A Unitarian Christmas – Part 2

Adapted from Rev. Tracy Springberry

Want the first part of this article?  You can read it here.  

In the 1800s, the Unitarians were trendsetters. They were well-educated, often wealthy, and had access to and control of the media. Unitarian thinkers began to write about Christmas, bringing their values and theology to the forefront of the conversation.

One of the most influential moments in this transformation of Christmas was the publication of “A Visit from St. Nicholas” in 1823 by Clement Moore, a Unitarian. Moore invented the Santa Claus we all know and love. Before that there was no unified tradition of a Christmas visitor bringing gifts to all. “He was chubby and plump, a right jolly old elf,” wrote Moore, “And I laughed when I saw him, in spite of myself! A wink of his eye and a twist of his head, soon gave me to know I had nothing to dread.”

Moore transformed St. Nicholas from a Catholic bishop known for acts of charity, to a Unitarian. Moore’s Santa Claus believed in the worth and dignity of every child, and that all deserved some kindness and pleasure. He reminds us of our responsibility to be kind and generous to one another. Later it was another Unitarian, Thomas Nast, a cartoonist, who placed Santa on the North Pole as message that he existed for all the children of the world.

The Unitarians also brought us the Christmas tree. The Christmas tree had become a symbol of the holiday in Germany in the 1700s. One Christmas Charles Follen, a German immigrant, a Unitarian and the first German professor at Harvard, invited several colleagues to his home where he had put up a tree lit with candles and covered with ornaments as he remembered from his childhood.

In a short time, middle-class Americans were celebrating Christmas by putting up Christmas trees.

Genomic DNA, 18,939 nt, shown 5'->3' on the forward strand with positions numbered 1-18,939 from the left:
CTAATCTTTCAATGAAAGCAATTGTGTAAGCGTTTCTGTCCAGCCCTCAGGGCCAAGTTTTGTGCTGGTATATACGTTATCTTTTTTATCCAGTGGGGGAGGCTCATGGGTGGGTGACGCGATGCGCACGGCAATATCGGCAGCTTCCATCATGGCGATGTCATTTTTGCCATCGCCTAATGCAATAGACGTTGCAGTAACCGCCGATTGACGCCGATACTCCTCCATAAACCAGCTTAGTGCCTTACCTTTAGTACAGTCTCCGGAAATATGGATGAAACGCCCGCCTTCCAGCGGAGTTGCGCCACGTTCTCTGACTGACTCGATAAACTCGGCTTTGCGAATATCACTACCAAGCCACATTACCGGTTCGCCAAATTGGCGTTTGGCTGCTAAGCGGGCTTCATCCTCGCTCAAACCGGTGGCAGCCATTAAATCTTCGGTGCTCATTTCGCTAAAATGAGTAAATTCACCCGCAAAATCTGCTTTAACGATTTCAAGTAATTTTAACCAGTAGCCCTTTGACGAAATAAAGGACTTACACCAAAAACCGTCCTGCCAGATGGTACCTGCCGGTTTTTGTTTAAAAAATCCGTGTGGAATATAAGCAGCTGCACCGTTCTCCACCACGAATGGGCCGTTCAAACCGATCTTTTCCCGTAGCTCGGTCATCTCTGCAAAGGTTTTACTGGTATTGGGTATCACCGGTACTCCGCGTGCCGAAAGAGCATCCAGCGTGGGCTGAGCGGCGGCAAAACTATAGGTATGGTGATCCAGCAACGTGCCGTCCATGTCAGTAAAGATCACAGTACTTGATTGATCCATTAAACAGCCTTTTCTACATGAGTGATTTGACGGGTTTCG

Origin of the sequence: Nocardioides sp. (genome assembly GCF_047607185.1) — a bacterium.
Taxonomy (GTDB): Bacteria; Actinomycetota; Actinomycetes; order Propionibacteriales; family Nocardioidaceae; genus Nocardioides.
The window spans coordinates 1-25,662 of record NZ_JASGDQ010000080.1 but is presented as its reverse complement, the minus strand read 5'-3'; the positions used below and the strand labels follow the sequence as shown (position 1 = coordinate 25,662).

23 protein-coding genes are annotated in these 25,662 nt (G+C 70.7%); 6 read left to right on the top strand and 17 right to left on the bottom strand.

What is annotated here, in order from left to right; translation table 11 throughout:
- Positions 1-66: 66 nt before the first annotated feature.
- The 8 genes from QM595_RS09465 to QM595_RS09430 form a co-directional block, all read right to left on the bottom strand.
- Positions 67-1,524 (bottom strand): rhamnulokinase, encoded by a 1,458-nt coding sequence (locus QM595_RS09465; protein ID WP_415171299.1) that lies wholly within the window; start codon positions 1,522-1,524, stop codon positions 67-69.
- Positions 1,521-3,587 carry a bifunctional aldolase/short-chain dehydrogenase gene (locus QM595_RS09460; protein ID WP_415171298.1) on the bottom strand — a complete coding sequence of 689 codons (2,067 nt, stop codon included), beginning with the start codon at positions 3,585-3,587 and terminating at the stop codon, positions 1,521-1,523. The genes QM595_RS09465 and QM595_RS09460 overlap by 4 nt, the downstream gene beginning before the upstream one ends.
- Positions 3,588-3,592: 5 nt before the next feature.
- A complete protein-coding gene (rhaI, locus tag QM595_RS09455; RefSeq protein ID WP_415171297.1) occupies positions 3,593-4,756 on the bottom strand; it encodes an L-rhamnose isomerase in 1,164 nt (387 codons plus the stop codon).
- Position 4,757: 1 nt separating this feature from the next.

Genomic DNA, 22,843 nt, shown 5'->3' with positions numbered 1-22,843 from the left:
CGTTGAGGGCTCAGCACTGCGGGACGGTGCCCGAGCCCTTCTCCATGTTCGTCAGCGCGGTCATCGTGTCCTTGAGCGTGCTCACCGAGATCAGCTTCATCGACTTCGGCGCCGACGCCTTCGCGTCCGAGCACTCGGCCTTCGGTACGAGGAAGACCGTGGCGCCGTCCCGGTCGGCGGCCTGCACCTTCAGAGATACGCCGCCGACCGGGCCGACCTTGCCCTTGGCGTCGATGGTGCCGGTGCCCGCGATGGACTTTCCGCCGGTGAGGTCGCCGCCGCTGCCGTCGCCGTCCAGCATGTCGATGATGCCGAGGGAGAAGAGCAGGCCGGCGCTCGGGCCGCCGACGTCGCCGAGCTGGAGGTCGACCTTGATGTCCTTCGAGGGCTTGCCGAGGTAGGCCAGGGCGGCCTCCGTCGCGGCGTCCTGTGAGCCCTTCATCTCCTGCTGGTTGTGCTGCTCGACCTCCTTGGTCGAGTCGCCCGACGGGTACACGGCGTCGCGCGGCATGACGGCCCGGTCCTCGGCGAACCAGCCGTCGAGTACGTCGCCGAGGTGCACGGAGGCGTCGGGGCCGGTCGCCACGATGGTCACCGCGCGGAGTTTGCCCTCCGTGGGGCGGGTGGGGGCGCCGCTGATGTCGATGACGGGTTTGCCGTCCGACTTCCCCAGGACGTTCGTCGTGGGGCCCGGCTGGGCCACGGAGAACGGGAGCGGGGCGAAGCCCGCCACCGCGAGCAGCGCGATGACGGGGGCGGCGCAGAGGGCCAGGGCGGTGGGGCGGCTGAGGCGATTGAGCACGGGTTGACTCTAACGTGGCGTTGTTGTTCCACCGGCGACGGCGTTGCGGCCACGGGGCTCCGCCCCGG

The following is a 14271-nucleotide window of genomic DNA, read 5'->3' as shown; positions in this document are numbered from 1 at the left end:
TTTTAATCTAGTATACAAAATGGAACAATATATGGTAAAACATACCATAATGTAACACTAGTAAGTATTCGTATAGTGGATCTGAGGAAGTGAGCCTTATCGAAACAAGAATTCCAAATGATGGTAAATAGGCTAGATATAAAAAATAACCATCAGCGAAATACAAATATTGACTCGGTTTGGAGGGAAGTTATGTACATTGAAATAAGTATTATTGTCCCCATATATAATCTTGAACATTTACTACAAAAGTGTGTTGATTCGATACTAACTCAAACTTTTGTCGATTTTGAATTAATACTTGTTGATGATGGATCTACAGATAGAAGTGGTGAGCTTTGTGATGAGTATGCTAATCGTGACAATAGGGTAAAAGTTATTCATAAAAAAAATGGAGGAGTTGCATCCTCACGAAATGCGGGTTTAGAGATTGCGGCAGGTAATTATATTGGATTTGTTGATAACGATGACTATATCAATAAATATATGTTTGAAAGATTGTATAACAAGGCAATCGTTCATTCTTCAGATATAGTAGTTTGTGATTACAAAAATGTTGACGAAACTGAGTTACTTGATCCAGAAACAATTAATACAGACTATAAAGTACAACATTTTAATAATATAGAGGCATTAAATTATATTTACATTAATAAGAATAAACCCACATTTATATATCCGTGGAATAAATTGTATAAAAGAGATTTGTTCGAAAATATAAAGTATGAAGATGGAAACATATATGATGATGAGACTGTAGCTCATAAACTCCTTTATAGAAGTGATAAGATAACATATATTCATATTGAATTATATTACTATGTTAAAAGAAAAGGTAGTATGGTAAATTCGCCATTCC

Unitarians also brought us family gift giving, especially the tradition of children giving to parents. Again the tradition came from Germany. Samuel Coleridge, the Unitarian poet famous for “The Rime of the Ancient Mariner,” traveled to Germany one winter, and there he saw a ritual around a fir tree, where not only did the children receive gifts from their parents, but they also gave their parents gifts.

Coleridge loved how this tradition taught children about generosity and unselfishness, and his story about it was published in The Christian Register, the official Unitarian magazine of the time. This was one of the great answers to the Unitarian question—how do we teach generosity? This gift exchange among parents and children became part of the Christmas tradition, not only in Unitarian homes, but also in homes across the country.

Unitarians also brought us Christmas charity. They believed our responsibility as a religious people was to follow the teachings of Christ, and an important part of those teachings was care for the poor. The publication of The Christmas Carol by Charles Dickens, a British Unitarian, brought charity to the forefront of Christmas. A Christmas Carol is steeped in the Unitarian theology of the spirit of Jesus and that how we treat each other matters deeply.

And we believe it: not just modern-day Unitarian Universalists, but most people who celebrate the season. At Christmas we make sure, like Santa in “A Visit from St. Nicholas,” that all children receive gifts, that the food banks are full of food, and that at least for these few weeks people everywhere are cared for.